Given this tendency, it is critical to emphasize two fundamental points in order to free Reformed theology from this error: 1) the Spirit is and always remains, as the Nicene-Constantinopolitan Creed affirms, “the Lord and Giver of life”, and 2) the gift of the Spirit is grounded in and mediated to us by Christ. I will take each of these two points in turn.
First, the Spirit always remains the Lord and the Giver of life wherever he is present and active and can thus never become confused with any quality or property, whether natural or infused, in the regenerate individual. Recalling the important axiom that ‘grace is identical to the Giver’, we cannot make grace a possession of our own without detaching it from the person of the Holy Spirit or elevating ourselves to the level of God. As Barth argues:
But this also means that the creature to whom the Holy Spirit is imparted in revelation by no means loses its nature and kind as a creature so as to become itself, as it were, the Holy Spirit. Even in receiving the Holy Ghost man remains man, the sinner sinner. Similarly in the outpouring of the Holy Ghost God remains God. The statements about the operations of the Holy Spirit are statements whose subject is God and not man, and in no circumstances can they be transformed into statements about man. They tell us about the relation of God to man, to his knowledge, will and emotion, to his experience active and passive, to his heart and conscience, to the whole of his psycho-physical existence, but they cannot be reversed and understood as statements about the existence of man. That God the Holy Spirit is the Redeemer who sets us free is a statement of the knowledge and praise of God. In virtue of this statement we ourselves are the redeemed, the liberated, the children of God in faith, in the faith we confess with this statement, i.e., in the act of God of which this statement speaks. This being of ours is thus enclosed in the act of God. Confessing this faith in the Holy Ghost, we cannot as it were look back and try to contemplate and establish abstractly this being of ours as God’s redeemed and liberated children as it is enclosed in the act of God. We may, of course, be strong and sure in faith—that we are so is the act of God we are confessing, the work of the Holy Spirit—but we cannot try specifically to make ourselves strong and sure again by contemplating ourselves as the strong and the sure. To have the Holy Spirit is to let God rather than our having God be our confidence.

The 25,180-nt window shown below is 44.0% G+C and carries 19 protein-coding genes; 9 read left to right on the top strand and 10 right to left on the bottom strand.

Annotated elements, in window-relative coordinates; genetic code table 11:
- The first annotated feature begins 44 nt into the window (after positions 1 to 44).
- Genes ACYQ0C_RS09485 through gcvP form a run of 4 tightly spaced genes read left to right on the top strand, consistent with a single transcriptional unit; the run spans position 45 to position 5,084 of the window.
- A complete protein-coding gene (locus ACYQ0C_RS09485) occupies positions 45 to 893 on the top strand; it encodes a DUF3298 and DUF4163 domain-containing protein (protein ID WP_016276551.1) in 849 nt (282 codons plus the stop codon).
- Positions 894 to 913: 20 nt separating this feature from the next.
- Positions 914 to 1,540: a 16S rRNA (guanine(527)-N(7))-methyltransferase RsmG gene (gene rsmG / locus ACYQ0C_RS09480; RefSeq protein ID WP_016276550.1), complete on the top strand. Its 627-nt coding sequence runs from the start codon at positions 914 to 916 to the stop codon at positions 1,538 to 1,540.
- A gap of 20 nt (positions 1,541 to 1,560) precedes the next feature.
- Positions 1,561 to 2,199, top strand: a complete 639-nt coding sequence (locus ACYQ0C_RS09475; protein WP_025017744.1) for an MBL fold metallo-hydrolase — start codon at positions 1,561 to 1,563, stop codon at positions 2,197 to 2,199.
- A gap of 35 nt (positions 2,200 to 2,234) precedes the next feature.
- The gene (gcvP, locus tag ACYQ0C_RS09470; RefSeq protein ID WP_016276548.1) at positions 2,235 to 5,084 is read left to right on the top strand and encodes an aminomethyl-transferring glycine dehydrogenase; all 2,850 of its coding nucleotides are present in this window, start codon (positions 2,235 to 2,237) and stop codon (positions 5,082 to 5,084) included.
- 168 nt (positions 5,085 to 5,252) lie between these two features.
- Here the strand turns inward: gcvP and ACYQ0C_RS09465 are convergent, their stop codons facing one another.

Second, while it is true that we partake of all the benefits of salvation when we are united to Christ by the Spirit, it is also true that the Spirit’s presence and activity in us is itself predicated upon the mediation of Christ. Torrance explains:
The Holy Spirit in his new coming is mediated to us through Christ in his divine and human natures. It behoved Christ to be God that he might give his Spirit to men, for only God can give God. It behoved Christ also to be Man that he might receive the Spirit of God in our human nature and mediate it to his brethren through himself. We are concerned here not primarily with the continuing presence and operation of the Spirit in the world which have been since the beginning of creation, but with the new coming of the Spirit in the profounder and more intimate mode of presence made possible by the Incarnation, and which the world cannot know or receive apart from Jesus Christ and what happened to our human nature in him.
Jesus Christ was born of the Virgin Mary into our human nature through the power of the Spirit; at his Baptism the Holy Spirit descended upon him and anointed him as the Christ. He was never without the Spirit for as the eternal Son he ever remained in the unity of the Spirit and of the Father, but as the Incarnate Son on earth he was given the Spirit without measure and consecrated in his human nature for his mission as the vicarious Servant. He came through the temptations in the wilderness clothed with the power of the Spirit and went forth to bring in the Kingdom of God by meeting and defeating the powers of darkness entrenched in human flesh. He struggled and prayed in the Spirit with unspeakable cries of agony, and bore in his Spirit the full burden of human evil and woe. Through the eternal Spirit he offered himself without spot to the Father in sacrifice for sin; according to the Spirit of Holiness he was raised from the dead, and ascended to the right hand of the Father to receive all power in heaven and earth. There he attained the ground from which he could pour out the Spirit of God upon all flesh. As Lamb of God and Priest of our human nature he sent down from the throne of the Most High the gift of the Holy Spirit upon his Church that through the same Spirit the Father and the Son might dwell with men.